A FORMER Scotland Rugby World Cup player last night urged Murrayfield officials to dispense with the pre-match razzmatazz and find a way to produce talented players.
Cammy Mather could not disguise his disgust at the national team's latest embarrassing defeat, this time at the hands of England in Saturday's Calcutta Cup contest.
He believes officials must concentrate on laying the foundations for future success, rather than forking out for the "cringe-inducing, Brigadoon-style" pre-match revelry, and warned that the national stadium could turn into "Murrayfield Tesco".
Mather, a former Edinburgh, Glasgow and Barbarians breakaway forward, said: "I could write a book about what has gone wrong with rugby in Scotland, but what is needed in the current situation is a short-term fix. For a start, let's do away with the so-called entertainment in the hour or so before kick-off because it is embarrassing. It is like the worst possible excerpts from Brigadoon; maybe more befitting an SNP annual conference in Perth, or wherever.
"For England matches especially, you don't need to create an atmosphere. We've been going hammer and tongs at each other in battle for a thousand years so the backdrop is already there and always will be.
"In the main, rugby fans are an educated bunch and they are not taken in by all that nonsense. It might be fine for the Tartan Army at Hampden, but it is not right for Murrayfield. It is tacky and twee.
"Trust me, as a player who has been out there, it is cringeworthy. You're basically telling the crowd to enjoy what is on offer before the game because they are probably not going to like what they see during it.
"The bottom line is that the fans are there to support the team. Why else would they pay £60 or more, plus travel, food and drink costs, to be there in the first place? They don't need convincing or brought to a boil. They have shown their commitment to the cause by parting with their hard-earned cash."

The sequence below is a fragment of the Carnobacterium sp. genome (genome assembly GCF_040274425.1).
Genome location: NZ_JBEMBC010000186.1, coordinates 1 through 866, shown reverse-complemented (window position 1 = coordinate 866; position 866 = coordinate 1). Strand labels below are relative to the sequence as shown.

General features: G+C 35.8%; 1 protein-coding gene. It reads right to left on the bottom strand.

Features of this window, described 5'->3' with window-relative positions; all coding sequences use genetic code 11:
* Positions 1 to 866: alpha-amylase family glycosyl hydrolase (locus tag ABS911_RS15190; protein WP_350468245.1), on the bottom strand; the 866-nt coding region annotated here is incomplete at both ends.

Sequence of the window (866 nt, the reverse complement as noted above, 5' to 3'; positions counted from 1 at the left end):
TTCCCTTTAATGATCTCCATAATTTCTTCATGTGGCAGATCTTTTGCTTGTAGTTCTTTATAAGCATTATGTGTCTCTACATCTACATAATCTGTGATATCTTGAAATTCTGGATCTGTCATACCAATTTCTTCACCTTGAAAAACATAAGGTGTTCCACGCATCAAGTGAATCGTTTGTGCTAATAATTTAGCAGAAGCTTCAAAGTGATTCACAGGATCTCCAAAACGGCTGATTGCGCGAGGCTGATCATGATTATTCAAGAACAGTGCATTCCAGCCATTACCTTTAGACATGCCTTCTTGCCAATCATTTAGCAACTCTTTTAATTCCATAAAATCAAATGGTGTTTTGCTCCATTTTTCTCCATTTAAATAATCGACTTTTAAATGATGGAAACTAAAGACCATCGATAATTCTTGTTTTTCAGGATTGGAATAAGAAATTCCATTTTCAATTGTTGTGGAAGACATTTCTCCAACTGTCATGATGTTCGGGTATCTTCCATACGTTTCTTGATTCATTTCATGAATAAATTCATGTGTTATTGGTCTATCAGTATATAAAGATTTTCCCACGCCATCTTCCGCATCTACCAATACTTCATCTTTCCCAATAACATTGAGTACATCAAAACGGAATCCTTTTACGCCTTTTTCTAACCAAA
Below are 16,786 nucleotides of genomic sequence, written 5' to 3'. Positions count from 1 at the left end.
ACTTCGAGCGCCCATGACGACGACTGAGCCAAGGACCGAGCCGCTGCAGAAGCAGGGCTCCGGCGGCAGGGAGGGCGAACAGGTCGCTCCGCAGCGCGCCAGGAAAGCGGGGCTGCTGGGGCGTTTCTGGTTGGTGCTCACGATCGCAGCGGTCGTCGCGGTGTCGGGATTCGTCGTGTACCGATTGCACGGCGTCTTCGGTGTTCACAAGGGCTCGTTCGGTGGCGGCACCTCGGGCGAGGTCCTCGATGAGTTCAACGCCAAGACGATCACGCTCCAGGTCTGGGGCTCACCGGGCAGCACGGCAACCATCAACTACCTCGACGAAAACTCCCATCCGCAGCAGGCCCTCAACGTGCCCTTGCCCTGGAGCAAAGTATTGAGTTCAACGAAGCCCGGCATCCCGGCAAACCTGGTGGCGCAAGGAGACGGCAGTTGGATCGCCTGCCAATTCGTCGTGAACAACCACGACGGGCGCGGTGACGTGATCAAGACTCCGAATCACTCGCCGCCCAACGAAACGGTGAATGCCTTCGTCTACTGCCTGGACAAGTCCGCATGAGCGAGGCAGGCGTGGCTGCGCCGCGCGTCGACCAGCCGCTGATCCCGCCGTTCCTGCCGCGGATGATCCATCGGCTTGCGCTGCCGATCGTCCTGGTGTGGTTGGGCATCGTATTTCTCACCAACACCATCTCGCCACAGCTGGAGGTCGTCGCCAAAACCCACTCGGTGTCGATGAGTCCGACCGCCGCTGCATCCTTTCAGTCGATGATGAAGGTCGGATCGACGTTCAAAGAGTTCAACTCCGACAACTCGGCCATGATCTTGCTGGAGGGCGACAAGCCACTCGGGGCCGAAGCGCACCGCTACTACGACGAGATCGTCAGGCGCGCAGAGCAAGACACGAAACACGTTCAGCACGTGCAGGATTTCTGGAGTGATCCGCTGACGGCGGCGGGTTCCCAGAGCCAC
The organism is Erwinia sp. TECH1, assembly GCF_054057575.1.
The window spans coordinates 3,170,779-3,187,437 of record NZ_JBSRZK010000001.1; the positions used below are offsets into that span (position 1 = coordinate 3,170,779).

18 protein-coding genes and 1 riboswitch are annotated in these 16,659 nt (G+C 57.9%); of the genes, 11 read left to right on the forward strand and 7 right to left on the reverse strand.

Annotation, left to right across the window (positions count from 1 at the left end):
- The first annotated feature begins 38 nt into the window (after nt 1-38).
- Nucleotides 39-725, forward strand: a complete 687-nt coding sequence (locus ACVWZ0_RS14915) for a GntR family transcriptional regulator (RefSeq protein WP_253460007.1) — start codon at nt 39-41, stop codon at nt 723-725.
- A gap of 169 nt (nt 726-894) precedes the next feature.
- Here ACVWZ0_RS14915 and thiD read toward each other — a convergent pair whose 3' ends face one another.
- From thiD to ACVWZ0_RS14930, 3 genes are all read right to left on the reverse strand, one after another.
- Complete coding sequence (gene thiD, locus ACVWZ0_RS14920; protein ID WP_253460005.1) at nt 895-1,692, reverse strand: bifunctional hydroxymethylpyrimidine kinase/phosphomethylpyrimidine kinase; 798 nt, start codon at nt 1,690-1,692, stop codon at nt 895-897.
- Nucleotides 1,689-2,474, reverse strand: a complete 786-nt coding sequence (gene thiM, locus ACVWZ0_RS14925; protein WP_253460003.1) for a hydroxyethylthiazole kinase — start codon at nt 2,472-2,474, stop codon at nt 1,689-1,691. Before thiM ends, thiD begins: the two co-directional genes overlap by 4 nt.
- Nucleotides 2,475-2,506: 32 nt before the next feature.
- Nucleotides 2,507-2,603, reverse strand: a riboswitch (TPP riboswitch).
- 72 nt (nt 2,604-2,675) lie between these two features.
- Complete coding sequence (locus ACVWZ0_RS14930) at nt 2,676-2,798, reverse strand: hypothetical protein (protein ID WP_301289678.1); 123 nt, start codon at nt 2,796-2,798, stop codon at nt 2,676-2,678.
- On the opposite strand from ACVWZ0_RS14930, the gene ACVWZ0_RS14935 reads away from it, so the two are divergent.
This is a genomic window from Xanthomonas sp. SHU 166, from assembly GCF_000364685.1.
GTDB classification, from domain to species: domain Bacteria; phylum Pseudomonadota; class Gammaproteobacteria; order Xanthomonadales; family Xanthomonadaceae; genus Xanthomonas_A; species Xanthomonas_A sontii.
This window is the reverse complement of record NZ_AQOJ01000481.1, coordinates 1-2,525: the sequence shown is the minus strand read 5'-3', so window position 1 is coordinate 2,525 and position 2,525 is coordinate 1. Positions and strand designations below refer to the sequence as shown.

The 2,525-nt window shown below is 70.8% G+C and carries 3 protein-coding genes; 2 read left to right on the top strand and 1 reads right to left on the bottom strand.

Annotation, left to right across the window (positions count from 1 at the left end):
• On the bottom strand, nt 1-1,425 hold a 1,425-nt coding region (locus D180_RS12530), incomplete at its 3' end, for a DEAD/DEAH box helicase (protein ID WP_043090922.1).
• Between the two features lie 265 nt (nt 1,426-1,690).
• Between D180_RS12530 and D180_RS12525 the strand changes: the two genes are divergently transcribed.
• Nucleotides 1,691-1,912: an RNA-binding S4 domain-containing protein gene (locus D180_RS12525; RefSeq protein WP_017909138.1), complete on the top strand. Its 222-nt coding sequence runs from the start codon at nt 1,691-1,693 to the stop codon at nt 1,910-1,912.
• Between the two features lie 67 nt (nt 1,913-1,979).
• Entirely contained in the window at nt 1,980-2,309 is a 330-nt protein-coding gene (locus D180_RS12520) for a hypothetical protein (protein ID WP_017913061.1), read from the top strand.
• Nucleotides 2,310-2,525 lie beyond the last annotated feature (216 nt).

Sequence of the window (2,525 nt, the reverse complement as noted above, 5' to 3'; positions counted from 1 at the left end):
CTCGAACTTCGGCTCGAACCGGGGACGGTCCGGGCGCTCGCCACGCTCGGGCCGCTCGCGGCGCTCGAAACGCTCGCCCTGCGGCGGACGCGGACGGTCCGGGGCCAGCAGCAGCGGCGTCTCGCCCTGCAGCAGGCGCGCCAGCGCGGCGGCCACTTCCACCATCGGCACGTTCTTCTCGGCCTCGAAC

Mather urged the Scottish Rugby Union to follow the lead of the other five nations involved and dispense with unnecessary distractions. "Band and anthems, job done," he insisted. "I love the pipes as much as the next man and the a capella final verse of Flower of Scotland is brilliant, shiver-down-your-spine stuff.
"But lone pipers on rooftops, lavish fireworks, fire-eating kilted warriors, booming artillery guns or those lovely fellows from the Red Hot Chilli Pipers are more befitting a circus, which is possibly reflective of some of the administration in the game, but not an international rugby team. I have yet to meet a fan who remembers a Test match for the parachutists or dancing group.
"I wish they would use the money they could save on pyrotechnics and haggis to put into the game at grassroots level. They just might unearth a player or two."
Mather, 40, who earned 11 Test caps, went on: "Rugby in Scotland at pro team, pathway, school and club levels needs a massive kick up the a***. Important issues go to a vote at an agm, where a club away down in the fifth tier has a right to determine what happens in the professional game.
"We desperately need leadership and some seriously hard decisions to be made and driven through. There will be hurt and feathers will be ruffled but, after nearly 20 years of professional rugby, we have to act now or we'll be going to the Murrayfield Tesco to shop, not Murrayfield Stadium to watch rugby, on Saturday afternoons in 20 years' time."